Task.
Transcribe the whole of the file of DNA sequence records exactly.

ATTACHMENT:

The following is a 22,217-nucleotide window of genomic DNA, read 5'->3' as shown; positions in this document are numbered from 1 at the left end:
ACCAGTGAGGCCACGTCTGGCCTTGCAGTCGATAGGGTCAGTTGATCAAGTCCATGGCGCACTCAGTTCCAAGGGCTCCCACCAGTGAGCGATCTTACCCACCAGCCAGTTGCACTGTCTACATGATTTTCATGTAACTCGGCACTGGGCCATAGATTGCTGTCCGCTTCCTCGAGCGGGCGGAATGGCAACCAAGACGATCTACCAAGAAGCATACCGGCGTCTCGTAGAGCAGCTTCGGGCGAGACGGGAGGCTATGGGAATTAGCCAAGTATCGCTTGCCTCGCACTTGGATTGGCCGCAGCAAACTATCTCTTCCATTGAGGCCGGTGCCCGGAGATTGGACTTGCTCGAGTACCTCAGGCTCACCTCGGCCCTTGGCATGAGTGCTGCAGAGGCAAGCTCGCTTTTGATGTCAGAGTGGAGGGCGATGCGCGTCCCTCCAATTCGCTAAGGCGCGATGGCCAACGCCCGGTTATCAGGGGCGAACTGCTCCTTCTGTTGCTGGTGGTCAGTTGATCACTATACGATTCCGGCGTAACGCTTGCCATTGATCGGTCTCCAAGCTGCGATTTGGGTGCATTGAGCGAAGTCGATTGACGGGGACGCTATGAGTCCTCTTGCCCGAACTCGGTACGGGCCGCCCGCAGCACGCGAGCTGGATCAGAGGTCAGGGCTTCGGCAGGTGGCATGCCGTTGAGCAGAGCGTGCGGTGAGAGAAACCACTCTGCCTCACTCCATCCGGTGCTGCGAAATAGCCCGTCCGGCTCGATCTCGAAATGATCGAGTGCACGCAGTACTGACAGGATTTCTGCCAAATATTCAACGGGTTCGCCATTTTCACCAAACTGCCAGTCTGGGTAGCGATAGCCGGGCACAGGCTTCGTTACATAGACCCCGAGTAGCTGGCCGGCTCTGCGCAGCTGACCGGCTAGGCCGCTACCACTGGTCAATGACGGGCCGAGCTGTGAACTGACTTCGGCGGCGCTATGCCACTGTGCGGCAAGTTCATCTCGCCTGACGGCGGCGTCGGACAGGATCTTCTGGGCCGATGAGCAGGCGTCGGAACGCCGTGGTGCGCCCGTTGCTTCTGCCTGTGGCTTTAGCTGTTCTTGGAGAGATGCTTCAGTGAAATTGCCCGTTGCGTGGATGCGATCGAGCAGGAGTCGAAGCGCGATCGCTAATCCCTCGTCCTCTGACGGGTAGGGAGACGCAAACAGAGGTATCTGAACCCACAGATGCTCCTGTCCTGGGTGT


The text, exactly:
The following is a 22,217-nucleotide window of genomic DNA, read 5'->3' as shown; positions in this document are numbered from 1 at the left end:
ACCAGTGAGGCCACGTCTGGCCTTGCAGTCGATAGGGTCAGTTGATCAAGTCCATGGCGCACTCAGTTCCAAGGGCTCCCACCAGTGAGCGATCTTACCCACCAGCCAGTTGCACTGTCTACATGATTTTCATGTAACTCGGCACTGGGCCATAGATTGCTGTCCGCTTCCTCGAGCGGGCGGAATGGCAACCAAGACGATCTACCAAGAAGCATACCGGCGTCTCGTAGAGCAGCTTCGGGCGAGACGGGAGGCTATGGGAATTAGCCAAGTATCGCTTGCCTCGCACTTGGATTGGCCGCAGCAAACTATCTCTTCCATTGAGGCCGGTGCCCGGAGATTGGACTTGCTCGAGTACCTCAGGCTCACCTCGGCCCTTGGCATGAGTGCTGCAGAGGCAAGCTCGCTTTTGATGTCAGAGTGGAGGGCGATGCGCGTCCCTCCAATTCGCTAAGGCGCGATGGCCAACGCCCGGTTATCAGGGGCGAACTGCTCCTTCTGTTGCTGGTGGTCAGTTGATCACTATACGATTCCGGCGTAACGCTTGCCATTGATCGGTCTCCAAGCTGCGATTTGGGTGCATTGAGCGAAGTCGATTGACGGGGACGCTATGAGTCCTCTTGCCCGAACTCGGTACGGGCCGCCCGCAGCACGCGAGCTGGATCAGAGGTCAGGGCTTCGGCAGGTGGCATGCCGTTGAGCAGAGCGTGCGGTGAGAGAAACCACTCTGCCTCACTCCATCCGGTGCTGCGAAATAGCCCGTCCGGCTCGATCTCGAAATGATCGAGTGCACGCAGTACTGACAGGATTTCTGCCAAATATTCAACGGGTTCGCCATTTTCACCAAACTGCCAGTCTGGGTAGCGATAGCCGGGCACAGGCTTCGTTACATAGACCCCGAGTAGCTGGCCGGCTCTGCGCAGCTGACCGGCTAGGCCGCTACCACTGGTCAATGACGGGCCGAGCTGTGAACTGACTTCGGCGGCGCTATGCCACTGTGCGGCAAGTTCATCTCGCCTGACGGCGGCGTCGGACAGGATCTTCTGGGCCGATGAGCAGGCGTCGGAACGCCGTGGTGCGCCCGTTGCTTCTGCCTGTGGCTTTAGCTGTTCTTGGAGAGATGCTTCAGTGAAATTGCCCGTTGCGTGGATGCGATCGAGCAGGAGTCGAAGCGCGATCGCTAATCCCTCGTCCTCTGACGGGTAGGGAGACGCAAACAGAGGTATCTGAACCCACAGATGCTCCTGTCCTGGGTGT